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Doing the math on a home made CF. Can anyone help?
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I'm gonna try my hand at putting together a home made centrifuge and I was wondering if anyone could help me do the math.

The bowl will be 14 inches in diameter and 4 inches tall. It'll be spun by a 1750 RPM motor.

Based on those numbers, what gravity number will I achieve, and what flow rate should I set?

Any help would be greatly appreciated


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Location: On my computer at this moment :) | Registered: October 13, 2007Reply With QuoteReport This Post
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You can do a search online for G Force Calculator and come up with some online calculators that you just plug in the numbers like radius of the bowl (half diameter) and rpm and it gives you the g force. Here's an example:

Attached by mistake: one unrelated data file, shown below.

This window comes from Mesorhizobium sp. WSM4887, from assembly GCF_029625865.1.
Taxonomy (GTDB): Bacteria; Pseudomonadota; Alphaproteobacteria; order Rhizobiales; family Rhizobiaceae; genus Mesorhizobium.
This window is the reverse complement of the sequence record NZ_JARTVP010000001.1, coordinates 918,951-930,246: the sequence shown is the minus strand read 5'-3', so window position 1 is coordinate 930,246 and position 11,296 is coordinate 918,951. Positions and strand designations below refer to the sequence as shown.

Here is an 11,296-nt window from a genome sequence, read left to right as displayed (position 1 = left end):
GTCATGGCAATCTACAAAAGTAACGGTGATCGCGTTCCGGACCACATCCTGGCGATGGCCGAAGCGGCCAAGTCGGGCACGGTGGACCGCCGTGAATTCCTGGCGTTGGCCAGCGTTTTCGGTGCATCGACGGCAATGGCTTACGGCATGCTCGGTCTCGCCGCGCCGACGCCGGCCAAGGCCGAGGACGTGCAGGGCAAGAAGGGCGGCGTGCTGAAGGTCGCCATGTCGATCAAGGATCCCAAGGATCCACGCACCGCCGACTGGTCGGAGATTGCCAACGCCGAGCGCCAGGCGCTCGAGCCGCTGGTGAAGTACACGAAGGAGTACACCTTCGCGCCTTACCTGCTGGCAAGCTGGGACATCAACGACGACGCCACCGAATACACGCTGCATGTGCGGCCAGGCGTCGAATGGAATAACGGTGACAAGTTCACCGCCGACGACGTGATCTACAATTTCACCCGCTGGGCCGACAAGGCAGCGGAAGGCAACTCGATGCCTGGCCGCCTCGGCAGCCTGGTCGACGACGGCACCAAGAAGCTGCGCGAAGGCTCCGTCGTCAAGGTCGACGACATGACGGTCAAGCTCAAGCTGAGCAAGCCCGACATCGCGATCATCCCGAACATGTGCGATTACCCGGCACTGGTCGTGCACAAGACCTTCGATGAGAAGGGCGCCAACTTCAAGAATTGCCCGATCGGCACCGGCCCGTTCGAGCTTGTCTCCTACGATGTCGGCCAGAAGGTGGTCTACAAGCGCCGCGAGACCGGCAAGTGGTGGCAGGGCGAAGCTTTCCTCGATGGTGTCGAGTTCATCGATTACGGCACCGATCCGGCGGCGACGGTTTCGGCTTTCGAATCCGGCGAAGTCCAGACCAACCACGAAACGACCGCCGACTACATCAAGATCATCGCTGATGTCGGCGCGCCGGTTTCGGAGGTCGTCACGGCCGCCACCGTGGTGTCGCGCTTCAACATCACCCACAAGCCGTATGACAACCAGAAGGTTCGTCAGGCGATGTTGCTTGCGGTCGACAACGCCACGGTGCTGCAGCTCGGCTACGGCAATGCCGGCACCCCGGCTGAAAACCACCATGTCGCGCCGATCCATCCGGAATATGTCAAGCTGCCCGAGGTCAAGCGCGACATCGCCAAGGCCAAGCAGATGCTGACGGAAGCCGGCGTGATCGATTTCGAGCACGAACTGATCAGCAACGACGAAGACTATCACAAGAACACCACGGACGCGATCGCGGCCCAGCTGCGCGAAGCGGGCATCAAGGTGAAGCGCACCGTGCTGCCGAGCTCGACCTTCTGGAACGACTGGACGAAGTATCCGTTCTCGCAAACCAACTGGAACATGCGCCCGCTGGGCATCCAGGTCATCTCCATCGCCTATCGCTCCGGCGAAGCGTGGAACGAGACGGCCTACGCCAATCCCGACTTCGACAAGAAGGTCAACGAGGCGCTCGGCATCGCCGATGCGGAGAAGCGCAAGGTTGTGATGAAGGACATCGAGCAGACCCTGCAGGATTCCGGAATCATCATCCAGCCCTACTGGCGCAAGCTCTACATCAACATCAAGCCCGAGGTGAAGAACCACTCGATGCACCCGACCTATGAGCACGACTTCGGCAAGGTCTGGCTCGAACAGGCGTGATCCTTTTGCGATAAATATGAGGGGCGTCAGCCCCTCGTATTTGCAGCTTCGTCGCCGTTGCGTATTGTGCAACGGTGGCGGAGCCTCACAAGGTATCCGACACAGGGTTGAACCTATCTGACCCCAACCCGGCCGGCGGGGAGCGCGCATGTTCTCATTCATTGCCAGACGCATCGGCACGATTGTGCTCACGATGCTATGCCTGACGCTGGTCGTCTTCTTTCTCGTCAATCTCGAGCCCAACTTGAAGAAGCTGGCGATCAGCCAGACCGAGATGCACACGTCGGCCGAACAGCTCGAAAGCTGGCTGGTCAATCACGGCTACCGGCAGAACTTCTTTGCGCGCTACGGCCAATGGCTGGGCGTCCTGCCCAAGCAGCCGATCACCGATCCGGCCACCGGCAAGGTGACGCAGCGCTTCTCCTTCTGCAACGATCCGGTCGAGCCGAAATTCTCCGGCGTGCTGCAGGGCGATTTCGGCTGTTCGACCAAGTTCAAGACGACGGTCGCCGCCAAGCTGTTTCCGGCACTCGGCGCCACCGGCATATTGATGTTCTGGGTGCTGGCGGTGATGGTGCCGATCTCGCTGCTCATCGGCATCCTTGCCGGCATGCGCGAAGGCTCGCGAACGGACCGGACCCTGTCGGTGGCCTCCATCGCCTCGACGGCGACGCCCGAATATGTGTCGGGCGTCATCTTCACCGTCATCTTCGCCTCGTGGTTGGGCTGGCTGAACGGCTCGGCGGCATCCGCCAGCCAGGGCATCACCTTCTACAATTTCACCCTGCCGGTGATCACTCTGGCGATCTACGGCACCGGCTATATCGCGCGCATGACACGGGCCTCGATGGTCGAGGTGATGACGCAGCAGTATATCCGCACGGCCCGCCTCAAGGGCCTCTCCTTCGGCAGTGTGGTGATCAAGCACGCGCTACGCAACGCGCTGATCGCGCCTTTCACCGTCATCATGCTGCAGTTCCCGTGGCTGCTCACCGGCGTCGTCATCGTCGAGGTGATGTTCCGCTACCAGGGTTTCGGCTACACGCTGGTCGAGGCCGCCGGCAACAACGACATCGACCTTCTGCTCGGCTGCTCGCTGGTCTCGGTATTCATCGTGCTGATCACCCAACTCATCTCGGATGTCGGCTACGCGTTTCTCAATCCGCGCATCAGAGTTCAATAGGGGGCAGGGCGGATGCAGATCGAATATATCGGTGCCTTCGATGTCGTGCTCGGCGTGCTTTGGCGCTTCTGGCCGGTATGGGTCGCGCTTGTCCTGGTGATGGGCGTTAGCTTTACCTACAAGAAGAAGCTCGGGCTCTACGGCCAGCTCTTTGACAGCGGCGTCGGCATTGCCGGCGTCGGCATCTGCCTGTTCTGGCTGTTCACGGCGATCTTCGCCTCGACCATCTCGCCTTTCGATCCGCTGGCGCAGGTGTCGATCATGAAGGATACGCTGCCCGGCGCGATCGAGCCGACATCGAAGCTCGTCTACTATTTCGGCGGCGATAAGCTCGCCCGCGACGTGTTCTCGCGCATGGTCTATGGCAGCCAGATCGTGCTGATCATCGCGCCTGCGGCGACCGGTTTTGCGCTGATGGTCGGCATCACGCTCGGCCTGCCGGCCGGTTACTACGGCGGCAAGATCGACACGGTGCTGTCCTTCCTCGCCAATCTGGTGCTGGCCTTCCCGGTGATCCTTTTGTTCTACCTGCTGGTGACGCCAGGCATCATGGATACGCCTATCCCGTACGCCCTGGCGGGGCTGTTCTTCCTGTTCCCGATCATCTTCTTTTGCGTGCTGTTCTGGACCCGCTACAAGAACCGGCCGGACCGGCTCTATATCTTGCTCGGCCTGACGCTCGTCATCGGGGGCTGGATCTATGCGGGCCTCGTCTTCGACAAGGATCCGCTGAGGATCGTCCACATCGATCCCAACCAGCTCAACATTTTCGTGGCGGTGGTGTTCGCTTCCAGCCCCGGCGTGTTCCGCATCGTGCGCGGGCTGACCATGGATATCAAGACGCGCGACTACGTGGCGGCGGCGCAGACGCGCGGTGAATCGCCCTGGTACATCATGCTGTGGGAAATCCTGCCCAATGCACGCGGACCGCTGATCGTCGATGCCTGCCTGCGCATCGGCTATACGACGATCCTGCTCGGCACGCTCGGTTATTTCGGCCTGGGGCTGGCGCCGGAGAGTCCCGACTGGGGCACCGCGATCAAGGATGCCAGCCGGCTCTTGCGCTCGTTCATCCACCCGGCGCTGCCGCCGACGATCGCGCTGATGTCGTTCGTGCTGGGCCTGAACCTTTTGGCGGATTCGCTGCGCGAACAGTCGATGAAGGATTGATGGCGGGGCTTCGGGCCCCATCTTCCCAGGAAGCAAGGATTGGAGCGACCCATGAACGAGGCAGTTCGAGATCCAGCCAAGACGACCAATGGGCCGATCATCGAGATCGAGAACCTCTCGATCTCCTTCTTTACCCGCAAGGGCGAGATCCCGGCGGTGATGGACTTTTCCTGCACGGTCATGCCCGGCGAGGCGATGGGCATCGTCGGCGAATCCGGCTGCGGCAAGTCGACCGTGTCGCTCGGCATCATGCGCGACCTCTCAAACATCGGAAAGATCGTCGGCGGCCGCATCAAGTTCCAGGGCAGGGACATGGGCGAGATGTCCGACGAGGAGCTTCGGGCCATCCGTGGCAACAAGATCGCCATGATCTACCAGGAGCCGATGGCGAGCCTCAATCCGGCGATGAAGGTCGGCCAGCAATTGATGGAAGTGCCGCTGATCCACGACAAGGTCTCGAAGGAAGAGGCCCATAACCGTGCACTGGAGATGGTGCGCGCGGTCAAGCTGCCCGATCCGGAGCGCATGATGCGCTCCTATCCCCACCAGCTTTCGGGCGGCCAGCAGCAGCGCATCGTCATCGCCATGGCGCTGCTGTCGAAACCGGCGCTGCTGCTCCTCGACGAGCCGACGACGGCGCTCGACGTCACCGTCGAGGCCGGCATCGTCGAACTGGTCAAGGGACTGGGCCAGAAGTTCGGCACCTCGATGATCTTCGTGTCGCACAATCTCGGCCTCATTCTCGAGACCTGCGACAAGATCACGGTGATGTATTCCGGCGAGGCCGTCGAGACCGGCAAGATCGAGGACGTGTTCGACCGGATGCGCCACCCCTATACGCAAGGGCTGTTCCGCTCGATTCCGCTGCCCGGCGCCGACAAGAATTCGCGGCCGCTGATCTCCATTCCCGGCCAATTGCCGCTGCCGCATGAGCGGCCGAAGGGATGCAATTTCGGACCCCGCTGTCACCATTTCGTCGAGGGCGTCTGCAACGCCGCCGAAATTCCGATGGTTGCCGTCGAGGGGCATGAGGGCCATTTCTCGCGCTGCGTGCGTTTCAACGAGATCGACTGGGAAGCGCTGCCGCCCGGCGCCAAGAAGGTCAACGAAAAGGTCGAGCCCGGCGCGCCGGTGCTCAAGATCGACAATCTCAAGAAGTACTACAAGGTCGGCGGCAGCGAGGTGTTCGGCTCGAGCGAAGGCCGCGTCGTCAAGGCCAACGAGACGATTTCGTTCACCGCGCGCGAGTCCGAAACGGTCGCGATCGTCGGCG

http://www.geneinfinity.org/sp/sp_rotor.html

With the size/RPM you mention, it says you'll be getting about 609 G's which is not really that high. You might consider finding a way to raise the RPM a bit if you can (just be careful not to over spin a large diameter bowl - for safety reasons obviously)

I built a centrifuge, and it almost worked but I used the wrong material for the bowl (tried a composite resin like material that was CNC machined... but it didn't take the heat) Also tried a metal bowl but never got it balanced well enough. Then I ended up buying a simple centrifuge which I've been really happy with. I like their design with the feed cone and although it's not necessarily the fastest centrifuge in the world it does what I'm looking to accomplish. One of the problems I found with building my own centrifuge was that I didn't have a clean, smooth bowl and the result was that it created a lot of wind/turbulence and pretty much vaporized the oil coming out and would take a long time to go clear again so I couldn't tell if the oil was coming out clean because it stayed cloudy for a LONG time, even though it went in clear. I was using a bowl diameter of about 15" but had it spinning over 3000 RPM. Never did find a good flow rate on that one but I run about 3 gallons/hour at 140* F through my "simple centrifuge" setup and have always had good results.